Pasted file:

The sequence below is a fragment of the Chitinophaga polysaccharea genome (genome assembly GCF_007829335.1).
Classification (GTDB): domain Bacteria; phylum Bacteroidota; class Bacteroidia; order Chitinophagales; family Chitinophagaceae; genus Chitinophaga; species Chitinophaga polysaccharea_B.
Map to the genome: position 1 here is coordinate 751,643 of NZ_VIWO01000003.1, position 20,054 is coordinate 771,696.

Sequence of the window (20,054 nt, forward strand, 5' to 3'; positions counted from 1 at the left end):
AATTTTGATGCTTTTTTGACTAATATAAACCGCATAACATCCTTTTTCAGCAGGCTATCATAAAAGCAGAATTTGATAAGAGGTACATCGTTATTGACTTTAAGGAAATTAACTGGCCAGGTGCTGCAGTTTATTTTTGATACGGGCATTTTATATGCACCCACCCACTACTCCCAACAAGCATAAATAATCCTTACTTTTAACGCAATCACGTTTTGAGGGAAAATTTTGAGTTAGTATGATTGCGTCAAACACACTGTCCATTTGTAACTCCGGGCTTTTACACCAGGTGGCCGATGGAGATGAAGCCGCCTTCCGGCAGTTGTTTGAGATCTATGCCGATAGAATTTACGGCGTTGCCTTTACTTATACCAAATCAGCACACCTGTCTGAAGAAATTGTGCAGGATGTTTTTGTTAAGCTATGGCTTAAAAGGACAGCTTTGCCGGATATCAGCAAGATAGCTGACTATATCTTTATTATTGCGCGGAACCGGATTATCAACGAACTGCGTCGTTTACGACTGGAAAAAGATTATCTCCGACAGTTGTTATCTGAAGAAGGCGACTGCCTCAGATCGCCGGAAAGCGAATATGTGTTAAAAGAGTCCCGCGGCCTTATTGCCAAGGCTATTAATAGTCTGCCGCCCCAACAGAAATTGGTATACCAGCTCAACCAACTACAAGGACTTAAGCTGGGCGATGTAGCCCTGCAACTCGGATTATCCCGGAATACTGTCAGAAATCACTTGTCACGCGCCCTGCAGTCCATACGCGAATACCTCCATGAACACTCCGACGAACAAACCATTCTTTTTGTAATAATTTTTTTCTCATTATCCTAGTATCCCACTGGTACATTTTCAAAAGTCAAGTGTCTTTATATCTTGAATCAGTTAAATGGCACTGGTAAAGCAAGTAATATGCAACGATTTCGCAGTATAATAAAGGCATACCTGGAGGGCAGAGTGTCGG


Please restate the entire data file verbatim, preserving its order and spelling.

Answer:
The sequence below is a fragment of the Chitinophaga polysaccharea genome (genome assembly GCF_007829335.1).
Classification (GTDB): domain Bacteria; phylum Bacteroidota; class Bacteroidia; order Chitinophagales; family Chitinophagaceae; genus Chitinophaga; species Chitinophaga polysaccharea_B.
Map to the genome: position 1 here is coordinate 751,643 of NZ_VIWO01000003.1, position 20,054 is coordinate 771,696.

Sequence of the window (20,054 nt, forward strand, 5' to 3'; positions counted from 1 at the left end):
AATTTTGATGCTTTTTTGACTAATATAAACCGCATAACATCCTTTTTCAGCAGGCTATCATAAAAGCAGAATTTGATAAGAGGTACATCGTTATTGACTTTAAGGAAATTAACTGGCCAGGTGCTGCAGTTTATTTTTGATACGGGCATTTTATATGCACCCACCCACTACTCCCAACAAGCATAAATAATCCTTACTTTTAACGCAATCACGTTTTGAGGGAAAATTTTGAGTTAGTATGATTGCGTCAAACACACTGTCCATTTGTAACTCCGGGCTTTTACACCAGGTGGCCGATGGAGATGAAGCCGCCTTCCGGCAGTTGTTTGAGATCTATGCCGATAGAATTTACGGCGTTGCCTTTACTTATACCAAATCAGCACACCTGTCTGAAGAAATTGTGCAGGATGTTTTTGTTAAGCTATGGCTTAAAAGGACAGCTTTGCCGGATATCAGCAAGATAGCTGACTATATCTTTATTATTGCGCGGAACCGGATTATCAACGAACTGCGTCGTTTACGACTGGAAAAAGATTATCTCCGACAGTTGTTATCTGAAGAAGGCGACTGCCTCAGATCGCCGGAAAGCGAATATGTGTTAAAAGAGTCCCGCGGCCTTATTGCCAAGGCTATTAATAGTCTGCCGCCCCAACAGAAATTGGTATACCAGCTCAACCAACTACAAGGACTTAAGCTGGGCGATGTAGCCCTGCAACTCGGATTATCCCGGAATACTGTCAGAAATCACTTGTCACGCGCCCTGCAGTCCATACGCGAATACCTCCATGAACACTCCGACGAACAAACCATTCTTTTTGTAATAATTTTTTTCTCATTATCCTAGTATCCCACTGGTACATTTTCAAAAGTCAAGTGTCTTTATATCTTGAATCAGTTAAATGGCACTGGTAAAGCAAGTAATATGCAACGATTTCGCAGTATAATAAAGGCATACCTGGAGGGCAGAGTGTCGG